Humanists Feb. 7 Science Sunday Program Explores Indigenous People in the San Luis Valley

American Indian Lifeways in the San Luis Valley is the next Science Sunday presentation by the Central Colorado Humanists on Feb. 7.

   Anthropologist Dr. Mark D. Mitchell, research director for Paleocultural Research Group, will guide the program starting at 10 a.m. on Zoom.

   Mitchell will explore the archaeology of the San Luis Valley, drawing on the results of recent public archaeology projects.

   The program will focus on the archaeological record of American Indians in the San Luis Valley - a record of hunting and gathering. All the indigenous peoples who called the valley home, from the earliest big-game hunters to the Utes who lived there in the nineteenth century—were hunter-gatherers.

Mitchell will explore the varied strategies American Indians used to subsist in the valley’s cold-desert environment. He will explain how residents and visitors alike adapted to shifting environmental conditions, transformative technological innovations, demographic changes, and the appearance of European and American colonists and settlers.

  Mitchell’s Southern Rockies research has focused on American Indian land use in the San Luis Valley and adjacent mountains.

  With more than 35 years experience in archaeology field and laboratory research, Mitchell is the author of journal articles, book chapters, and monographs on the archaeology of the Great Plains and Rocky Mountains.

 Mitchell will review how the Utes and the Jicarilla Apaches, met by the colonizing Spanish during the seventeenth and eighteenth centuries, maintained a stronghold in the valley for centuries. While these groups considered the valley their homeland, others such as the Kiowas, Comanches, Tewas, and Navajos visited the great valley for hunting, trading, or ceremonial purposes.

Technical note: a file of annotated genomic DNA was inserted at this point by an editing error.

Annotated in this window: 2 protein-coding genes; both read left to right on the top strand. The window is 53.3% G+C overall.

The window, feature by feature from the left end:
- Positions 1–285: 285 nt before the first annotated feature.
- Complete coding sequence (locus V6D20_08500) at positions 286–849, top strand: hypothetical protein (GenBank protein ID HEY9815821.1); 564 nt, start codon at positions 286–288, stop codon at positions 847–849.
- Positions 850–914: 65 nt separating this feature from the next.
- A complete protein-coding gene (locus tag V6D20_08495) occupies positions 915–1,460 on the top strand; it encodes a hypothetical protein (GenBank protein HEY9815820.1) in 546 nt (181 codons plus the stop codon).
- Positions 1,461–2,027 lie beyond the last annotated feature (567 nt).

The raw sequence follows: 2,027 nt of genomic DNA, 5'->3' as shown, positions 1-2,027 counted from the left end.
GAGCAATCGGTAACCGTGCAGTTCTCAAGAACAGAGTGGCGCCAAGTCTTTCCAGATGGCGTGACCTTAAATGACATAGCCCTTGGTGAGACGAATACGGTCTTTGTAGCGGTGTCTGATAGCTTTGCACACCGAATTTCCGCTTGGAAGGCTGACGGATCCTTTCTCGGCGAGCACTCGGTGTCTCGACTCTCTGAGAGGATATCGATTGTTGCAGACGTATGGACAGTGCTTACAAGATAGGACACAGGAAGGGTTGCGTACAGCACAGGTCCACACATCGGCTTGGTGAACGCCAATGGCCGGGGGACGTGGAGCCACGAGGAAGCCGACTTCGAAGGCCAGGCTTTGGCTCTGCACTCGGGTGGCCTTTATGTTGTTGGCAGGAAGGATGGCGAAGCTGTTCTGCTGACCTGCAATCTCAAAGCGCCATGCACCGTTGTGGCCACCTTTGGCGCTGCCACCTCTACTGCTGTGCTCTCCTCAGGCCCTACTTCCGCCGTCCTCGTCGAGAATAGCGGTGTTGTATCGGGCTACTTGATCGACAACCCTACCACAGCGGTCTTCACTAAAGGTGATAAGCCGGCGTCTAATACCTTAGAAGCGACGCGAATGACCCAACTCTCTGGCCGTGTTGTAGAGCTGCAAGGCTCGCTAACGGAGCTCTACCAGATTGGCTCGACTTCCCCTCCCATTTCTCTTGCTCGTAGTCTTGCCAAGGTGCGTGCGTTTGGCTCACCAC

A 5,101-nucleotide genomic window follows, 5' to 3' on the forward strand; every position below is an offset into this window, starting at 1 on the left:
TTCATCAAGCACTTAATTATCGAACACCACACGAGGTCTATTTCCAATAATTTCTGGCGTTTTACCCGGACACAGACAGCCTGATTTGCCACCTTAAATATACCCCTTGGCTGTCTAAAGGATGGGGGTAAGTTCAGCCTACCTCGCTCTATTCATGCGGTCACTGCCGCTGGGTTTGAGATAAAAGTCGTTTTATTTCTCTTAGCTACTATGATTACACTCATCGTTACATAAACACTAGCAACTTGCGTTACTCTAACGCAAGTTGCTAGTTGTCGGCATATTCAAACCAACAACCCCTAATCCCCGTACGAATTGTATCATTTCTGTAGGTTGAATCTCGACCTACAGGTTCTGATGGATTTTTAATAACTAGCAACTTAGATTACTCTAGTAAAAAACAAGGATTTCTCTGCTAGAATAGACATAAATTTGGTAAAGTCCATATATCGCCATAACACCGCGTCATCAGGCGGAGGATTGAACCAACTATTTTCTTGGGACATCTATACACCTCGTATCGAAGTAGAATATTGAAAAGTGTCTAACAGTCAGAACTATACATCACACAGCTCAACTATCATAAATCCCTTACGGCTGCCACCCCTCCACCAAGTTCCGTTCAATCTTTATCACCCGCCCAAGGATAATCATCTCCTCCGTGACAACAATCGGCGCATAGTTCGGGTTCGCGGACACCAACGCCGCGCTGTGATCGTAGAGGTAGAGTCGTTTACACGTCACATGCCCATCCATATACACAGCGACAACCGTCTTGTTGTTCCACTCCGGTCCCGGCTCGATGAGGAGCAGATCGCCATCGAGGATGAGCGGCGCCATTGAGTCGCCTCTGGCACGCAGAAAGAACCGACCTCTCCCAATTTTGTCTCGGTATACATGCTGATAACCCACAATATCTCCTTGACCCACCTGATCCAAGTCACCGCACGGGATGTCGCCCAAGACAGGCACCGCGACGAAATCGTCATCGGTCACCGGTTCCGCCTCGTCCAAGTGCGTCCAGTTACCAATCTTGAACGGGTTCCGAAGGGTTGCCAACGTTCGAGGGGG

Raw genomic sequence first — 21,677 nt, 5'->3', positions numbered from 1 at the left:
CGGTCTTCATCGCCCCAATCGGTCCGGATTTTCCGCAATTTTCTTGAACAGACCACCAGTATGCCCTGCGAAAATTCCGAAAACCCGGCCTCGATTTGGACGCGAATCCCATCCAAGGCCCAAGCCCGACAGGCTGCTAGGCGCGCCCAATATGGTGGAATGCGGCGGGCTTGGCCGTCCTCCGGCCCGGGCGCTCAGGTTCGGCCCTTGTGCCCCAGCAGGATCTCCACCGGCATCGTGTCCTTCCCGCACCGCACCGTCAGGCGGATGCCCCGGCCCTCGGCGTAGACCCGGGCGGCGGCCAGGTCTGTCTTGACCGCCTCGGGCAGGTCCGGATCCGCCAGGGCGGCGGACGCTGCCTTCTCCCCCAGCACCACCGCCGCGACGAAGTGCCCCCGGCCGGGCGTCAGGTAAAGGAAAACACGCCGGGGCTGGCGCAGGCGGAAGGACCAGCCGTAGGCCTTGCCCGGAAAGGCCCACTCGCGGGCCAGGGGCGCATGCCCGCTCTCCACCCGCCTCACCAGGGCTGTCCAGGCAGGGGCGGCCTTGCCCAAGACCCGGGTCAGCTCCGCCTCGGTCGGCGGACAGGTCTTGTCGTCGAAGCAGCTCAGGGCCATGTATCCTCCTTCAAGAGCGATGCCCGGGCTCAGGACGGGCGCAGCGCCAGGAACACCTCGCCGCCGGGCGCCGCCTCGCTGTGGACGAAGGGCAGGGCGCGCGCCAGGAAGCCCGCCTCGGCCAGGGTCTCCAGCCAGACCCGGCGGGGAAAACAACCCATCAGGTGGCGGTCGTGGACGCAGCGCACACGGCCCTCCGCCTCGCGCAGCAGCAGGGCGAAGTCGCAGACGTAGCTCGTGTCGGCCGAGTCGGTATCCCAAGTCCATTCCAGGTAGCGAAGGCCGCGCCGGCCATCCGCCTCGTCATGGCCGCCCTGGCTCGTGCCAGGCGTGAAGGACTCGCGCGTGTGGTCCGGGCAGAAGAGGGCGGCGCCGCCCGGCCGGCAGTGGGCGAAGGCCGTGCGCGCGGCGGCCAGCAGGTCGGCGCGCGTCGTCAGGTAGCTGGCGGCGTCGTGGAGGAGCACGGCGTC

Time will be allowed after the presentation for audience questions.

The ZOOM program link can be found on the Humanist website, or at 

Central Colorado Humanists sponsor “Sunday Science” presentations on the first Sunday of each month. Each presentation features a science topic understandable by both scientists and non-scientists.

  CCH is now recording these “Sunday Science” presentations. The videos are normally available to check out if you would like to hear a presentation again or would like to view one you may have missed. You may also borrow one to use with science classes, youth groups or other meetings.

 If you are interested, click on the Contact Us page of the Humanist website. You must sign an acknowledgement that you will not duplicate the video, as it usually contains copyrighted material.

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